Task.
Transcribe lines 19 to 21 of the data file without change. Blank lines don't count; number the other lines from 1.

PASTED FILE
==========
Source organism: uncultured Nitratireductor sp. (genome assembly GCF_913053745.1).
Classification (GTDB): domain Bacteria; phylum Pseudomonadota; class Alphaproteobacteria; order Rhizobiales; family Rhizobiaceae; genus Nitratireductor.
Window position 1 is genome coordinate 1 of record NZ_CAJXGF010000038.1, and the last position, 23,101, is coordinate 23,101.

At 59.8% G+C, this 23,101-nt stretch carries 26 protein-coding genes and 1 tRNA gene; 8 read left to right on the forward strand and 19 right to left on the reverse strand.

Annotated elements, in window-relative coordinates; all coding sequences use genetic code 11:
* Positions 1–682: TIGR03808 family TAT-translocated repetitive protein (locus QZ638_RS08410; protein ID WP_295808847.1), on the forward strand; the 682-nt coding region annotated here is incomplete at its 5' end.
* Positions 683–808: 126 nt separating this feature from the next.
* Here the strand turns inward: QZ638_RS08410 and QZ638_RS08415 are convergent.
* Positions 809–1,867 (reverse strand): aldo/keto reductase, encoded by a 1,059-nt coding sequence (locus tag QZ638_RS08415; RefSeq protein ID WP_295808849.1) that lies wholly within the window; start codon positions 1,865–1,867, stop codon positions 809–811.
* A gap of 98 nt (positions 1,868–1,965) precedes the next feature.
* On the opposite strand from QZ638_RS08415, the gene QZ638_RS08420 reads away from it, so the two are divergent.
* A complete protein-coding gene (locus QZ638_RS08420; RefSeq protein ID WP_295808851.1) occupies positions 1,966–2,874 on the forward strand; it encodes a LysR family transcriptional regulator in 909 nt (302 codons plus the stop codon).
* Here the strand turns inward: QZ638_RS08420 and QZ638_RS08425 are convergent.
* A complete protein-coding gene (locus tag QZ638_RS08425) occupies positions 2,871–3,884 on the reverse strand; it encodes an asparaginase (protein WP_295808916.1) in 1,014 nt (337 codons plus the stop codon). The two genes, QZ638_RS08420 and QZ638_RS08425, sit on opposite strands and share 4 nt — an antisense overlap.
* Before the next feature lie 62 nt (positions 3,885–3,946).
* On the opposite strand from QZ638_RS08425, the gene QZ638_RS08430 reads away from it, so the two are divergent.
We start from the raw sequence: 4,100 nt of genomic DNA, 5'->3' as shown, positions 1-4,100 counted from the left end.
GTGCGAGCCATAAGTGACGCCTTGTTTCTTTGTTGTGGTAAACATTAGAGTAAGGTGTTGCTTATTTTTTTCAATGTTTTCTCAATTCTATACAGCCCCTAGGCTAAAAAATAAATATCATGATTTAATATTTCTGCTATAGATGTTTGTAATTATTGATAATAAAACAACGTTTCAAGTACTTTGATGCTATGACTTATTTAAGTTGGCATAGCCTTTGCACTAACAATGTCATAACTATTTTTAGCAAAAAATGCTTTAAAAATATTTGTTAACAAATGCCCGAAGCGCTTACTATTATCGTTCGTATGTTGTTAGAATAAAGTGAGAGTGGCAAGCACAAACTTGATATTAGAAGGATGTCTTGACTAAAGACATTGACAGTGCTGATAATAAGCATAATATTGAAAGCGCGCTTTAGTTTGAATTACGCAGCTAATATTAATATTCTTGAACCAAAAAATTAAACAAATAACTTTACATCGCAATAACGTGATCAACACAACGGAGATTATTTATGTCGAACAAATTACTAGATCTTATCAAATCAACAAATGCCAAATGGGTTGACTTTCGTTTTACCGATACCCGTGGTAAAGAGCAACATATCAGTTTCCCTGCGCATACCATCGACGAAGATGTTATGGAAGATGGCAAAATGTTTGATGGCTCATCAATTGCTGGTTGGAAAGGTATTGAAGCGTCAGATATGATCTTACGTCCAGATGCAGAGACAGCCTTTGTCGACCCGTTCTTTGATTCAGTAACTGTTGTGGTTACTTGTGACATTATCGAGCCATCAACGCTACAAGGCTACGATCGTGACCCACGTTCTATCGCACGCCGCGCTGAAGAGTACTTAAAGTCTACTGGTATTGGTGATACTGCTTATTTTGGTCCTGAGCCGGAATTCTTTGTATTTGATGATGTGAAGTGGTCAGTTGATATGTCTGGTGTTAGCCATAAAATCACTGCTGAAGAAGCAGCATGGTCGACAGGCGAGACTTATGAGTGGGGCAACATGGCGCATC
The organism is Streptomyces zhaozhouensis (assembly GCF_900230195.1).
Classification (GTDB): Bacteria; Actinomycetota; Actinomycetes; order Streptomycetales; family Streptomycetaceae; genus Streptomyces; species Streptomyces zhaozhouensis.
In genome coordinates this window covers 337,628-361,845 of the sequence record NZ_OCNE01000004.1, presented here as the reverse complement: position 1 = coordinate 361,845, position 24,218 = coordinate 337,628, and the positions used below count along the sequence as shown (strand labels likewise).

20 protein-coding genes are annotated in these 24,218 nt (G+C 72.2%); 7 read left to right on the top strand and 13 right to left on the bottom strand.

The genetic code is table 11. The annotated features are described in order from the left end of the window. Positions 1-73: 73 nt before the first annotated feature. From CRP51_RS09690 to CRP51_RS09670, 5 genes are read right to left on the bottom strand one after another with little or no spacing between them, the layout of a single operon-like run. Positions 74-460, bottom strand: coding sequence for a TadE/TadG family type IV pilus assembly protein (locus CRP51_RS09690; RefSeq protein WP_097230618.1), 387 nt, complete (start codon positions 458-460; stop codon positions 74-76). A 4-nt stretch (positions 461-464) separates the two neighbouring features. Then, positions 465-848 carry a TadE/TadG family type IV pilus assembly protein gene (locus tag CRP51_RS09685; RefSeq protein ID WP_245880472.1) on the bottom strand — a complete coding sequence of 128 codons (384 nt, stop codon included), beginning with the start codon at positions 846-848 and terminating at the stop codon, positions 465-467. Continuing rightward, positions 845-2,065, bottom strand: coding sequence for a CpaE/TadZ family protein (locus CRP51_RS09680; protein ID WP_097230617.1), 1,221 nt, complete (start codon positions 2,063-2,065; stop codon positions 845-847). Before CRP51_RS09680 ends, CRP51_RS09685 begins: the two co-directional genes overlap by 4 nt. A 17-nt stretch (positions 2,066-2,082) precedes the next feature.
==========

The organism is Streptomyces zhaozhouensis (assembly GCF_900230195.1).
Classification (GTDB): Bacteria; Actinomycetota; Actinomycetes; order Streptomycetales; family Streptomycetaceae; genus Streptomyces; species Streptomyces zhaozhouensis.
In genome coordinates this window covers 337,628-361,845 of the sequence record NZ_OCNE01000004.1, presented here as the reverse complement: position 1 = coordinate 361,845, position 24,218 = coordinate 337,628, and the positions used below count along the sequence as shown (strand labels likewise).